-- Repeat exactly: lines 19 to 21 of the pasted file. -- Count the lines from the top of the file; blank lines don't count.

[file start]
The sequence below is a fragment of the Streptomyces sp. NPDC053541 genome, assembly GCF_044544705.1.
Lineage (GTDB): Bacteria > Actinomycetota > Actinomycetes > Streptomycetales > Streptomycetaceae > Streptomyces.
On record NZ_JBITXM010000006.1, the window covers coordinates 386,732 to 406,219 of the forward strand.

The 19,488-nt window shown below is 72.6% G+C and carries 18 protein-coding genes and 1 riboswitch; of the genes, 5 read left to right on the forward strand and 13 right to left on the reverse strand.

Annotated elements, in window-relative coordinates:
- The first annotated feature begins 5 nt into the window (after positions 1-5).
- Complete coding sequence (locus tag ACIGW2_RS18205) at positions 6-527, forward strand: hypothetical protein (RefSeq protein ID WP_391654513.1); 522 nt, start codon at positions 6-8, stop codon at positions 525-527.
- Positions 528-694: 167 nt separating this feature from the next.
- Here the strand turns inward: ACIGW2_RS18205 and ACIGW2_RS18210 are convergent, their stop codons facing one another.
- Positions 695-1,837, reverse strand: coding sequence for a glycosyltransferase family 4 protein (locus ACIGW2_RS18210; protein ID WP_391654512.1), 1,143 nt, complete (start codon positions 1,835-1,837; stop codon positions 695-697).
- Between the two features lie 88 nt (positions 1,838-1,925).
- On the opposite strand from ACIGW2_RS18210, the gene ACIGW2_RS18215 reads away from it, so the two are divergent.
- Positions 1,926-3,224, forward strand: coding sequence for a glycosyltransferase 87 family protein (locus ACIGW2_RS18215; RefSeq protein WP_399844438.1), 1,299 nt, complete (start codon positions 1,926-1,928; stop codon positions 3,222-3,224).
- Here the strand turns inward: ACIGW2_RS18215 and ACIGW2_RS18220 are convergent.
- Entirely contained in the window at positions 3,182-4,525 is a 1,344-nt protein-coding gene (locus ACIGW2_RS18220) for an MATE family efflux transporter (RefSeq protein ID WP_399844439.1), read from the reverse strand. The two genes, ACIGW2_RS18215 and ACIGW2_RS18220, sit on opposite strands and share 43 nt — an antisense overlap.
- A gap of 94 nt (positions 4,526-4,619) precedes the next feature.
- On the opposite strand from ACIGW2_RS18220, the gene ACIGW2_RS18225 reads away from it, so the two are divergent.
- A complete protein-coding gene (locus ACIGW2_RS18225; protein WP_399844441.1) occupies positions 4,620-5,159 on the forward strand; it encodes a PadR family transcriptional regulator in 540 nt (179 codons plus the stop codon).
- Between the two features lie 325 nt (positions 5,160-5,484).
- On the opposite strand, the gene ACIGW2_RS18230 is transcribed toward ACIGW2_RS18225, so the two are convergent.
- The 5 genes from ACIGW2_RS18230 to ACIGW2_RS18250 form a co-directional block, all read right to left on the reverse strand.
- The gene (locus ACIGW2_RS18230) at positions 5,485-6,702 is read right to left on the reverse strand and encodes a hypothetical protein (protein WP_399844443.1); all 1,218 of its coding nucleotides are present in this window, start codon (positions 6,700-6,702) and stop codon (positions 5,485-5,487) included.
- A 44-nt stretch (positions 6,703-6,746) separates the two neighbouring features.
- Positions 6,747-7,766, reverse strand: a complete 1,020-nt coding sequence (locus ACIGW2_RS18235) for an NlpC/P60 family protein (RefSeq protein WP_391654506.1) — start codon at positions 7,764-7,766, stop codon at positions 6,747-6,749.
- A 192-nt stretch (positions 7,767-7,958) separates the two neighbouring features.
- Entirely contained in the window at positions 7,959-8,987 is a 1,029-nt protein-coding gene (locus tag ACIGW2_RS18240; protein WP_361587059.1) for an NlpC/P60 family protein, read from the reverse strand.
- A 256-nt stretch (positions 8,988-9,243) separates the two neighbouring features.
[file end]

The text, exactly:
- Between the two features lie 325 nt (positions 5,160-5,484).
- On the opposite strand, the gene ACIGW2_RS18230 is transcribed toward ACIGW2_RS18225, so the two are convergent.
- The 5 genes from ACIGW2_RS18230 to ACIGW2_RS18250 form a co-directional block, all read right to left on the reverse strand.